HONOLULU — Party control of the state Legislature was never in question in this year’s midterm election as Republicans weren’t contesting enough seats and a majority of Democrats were re-elected in the primary.
The unknown was how many seats the Republican Party would manage to win to fulfill their role as the opposition.
Republicans did manage to hold their ground in the state House, keeping steady with five of 51 seats. And they may have managed to take one Senate seat, returning to a chamber that has only had Democrats since Republican veteran legislator Sam Slom lost his senate seat in 2016.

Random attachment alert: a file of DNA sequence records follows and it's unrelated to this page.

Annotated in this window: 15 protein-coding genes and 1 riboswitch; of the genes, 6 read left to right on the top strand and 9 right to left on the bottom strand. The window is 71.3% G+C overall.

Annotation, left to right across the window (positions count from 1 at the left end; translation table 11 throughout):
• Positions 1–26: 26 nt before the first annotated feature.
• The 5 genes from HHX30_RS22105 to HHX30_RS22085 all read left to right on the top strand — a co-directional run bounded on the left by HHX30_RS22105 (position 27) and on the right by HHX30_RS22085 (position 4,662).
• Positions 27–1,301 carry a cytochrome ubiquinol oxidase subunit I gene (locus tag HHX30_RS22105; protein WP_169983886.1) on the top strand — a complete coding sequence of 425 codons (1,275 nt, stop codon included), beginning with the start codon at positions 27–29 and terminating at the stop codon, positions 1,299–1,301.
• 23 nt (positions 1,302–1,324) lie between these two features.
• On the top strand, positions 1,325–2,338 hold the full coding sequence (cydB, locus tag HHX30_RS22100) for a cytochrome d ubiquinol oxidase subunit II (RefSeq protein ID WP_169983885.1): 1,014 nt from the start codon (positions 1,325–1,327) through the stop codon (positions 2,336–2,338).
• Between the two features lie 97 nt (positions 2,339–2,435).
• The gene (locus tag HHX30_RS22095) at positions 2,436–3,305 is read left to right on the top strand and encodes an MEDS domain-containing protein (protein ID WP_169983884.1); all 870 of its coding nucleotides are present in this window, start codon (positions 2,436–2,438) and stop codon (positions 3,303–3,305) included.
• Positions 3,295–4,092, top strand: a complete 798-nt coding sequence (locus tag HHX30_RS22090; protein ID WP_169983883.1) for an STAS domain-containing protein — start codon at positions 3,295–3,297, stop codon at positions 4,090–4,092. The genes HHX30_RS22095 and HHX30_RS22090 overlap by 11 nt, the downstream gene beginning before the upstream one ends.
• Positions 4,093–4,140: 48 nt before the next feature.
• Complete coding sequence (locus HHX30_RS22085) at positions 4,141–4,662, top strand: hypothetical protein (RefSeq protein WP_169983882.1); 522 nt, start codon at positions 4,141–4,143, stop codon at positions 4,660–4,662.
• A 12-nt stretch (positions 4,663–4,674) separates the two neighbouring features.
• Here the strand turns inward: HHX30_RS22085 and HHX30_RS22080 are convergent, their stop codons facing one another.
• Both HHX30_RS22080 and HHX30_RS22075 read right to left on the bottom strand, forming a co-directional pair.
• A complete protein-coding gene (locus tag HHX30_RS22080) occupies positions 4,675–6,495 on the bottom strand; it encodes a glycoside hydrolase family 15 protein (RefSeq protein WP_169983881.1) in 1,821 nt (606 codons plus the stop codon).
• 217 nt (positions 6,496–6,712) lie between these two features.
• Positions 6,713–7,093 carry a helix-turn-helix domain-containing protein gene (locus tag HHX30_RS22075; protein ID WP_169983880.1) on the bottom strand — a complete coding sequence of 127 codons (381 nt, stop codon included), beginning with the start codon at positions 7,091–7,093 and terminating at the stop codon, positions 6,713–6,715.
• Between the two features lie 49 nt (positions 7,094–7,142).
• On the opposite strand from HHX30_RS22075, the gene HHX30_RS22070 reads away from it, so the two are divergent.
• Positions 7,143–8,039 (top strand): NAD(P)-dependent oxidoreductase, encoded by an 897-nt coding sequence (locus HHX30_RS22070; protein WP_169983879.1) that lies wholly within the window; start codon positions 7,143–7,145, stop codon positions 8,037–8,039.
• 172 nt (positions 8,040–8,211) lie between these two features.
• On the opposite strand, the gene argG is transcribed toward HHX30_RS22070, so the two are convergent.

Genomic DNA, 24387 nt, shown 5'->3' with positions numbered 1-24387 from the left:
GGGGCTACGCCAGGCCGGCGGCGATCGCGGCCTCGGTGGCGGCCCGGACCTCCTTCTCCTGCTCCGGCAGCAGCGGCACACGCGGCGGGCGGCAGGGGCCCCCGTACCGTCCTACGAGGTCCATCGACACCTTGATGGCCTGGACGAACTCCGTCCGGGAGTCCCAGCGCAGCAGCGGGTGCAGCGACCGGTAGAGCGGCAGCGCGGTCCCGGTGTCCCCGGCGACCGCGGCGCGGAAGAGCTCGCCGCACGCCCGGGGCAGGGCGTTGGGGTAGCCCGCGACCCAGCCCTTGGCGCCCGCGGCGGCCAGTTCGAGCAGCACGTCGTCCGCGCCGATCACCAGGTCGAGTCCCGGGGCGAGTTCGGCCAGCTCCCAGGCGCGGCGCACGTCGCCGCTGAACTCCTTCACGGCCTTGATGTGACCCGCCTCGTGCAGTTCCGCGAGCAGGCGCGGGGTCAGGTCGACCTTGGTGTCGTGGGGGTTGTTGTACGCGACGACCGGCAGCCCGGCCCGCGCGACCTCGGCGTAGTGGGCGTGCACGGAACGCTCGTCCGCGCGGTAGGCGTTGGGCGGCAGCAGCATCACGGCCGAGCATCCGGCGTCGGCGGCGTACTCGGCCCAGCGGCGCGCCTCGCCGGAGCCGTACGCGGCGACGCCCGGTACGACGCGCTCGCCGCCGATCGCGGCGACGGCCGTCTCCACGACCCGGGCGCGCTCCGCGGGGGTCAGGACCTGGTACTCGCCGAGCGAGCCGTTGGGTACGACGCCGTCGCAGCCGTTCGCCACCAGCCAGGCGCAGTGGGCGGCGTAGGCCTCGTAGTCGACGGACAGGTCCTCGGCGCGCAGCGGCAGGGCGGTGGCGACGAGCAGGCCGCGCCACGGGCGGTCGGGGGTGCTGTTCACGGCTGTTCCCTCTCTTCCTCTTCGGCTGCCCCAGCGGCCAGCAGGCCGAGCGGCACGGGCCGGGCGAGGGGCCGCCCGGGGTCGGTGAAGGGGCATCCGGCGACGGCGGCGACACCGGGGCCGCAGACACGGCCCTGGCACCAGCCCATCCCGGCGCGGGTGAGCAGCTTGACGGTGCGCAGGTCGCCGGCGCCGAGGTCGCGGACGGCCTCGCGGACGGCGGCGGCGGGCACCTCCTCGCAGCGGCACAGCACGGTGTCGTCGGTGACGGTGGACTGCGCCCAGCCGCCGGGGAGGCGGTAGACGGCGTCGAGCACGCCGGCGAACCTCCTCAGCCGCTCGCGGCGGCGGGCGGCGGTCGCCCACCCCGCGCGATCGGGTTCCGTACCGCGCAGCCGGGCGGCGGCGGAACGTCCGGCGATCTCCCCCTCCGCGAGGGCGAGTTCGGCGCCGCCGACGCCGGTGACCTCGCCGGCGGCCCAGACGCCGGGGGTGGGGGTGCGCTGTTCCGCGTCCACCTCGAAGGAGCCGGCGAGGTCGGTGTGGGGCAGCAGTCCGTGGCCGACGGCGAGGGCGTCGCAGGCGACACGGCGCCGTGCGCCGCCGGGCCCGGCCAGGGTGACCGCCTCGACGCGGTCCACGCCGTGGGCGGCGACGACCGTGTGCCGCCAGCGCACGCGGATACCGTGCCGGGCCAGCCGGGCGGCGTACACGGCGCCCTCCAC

Rep. Cynthia Thielen, who was re-elected to represent Kailua, said she was encouraged by the outcome. She said it was difficult because Republicans had to fight the impression many voters had that the election was over after the August primary, when the Democratic Party held heated contests for their governor and U.S. House candidates.
She said the Republican Party’s goal was to encourage voters to cast ballots in the general election so Hawaii will have a vocal minority opposition in the Legislature.
“Otherwise everything is decided behind closed doors in Democratic caucuses. We know that. As Republicans, our responsibility has been to open up the government process so the public is aware of what is actually going on at the Capitol,” Thielen said.
Republican Kurt Fevella was leading Democrat Matt LoPresti Wednesday for an open Senate seat representing Ewa Beach in west Oahu by a razor-thin, too-close-to-call margin of 117 votes. Fevella had 6,204 votes to LoPresti’s 6,087.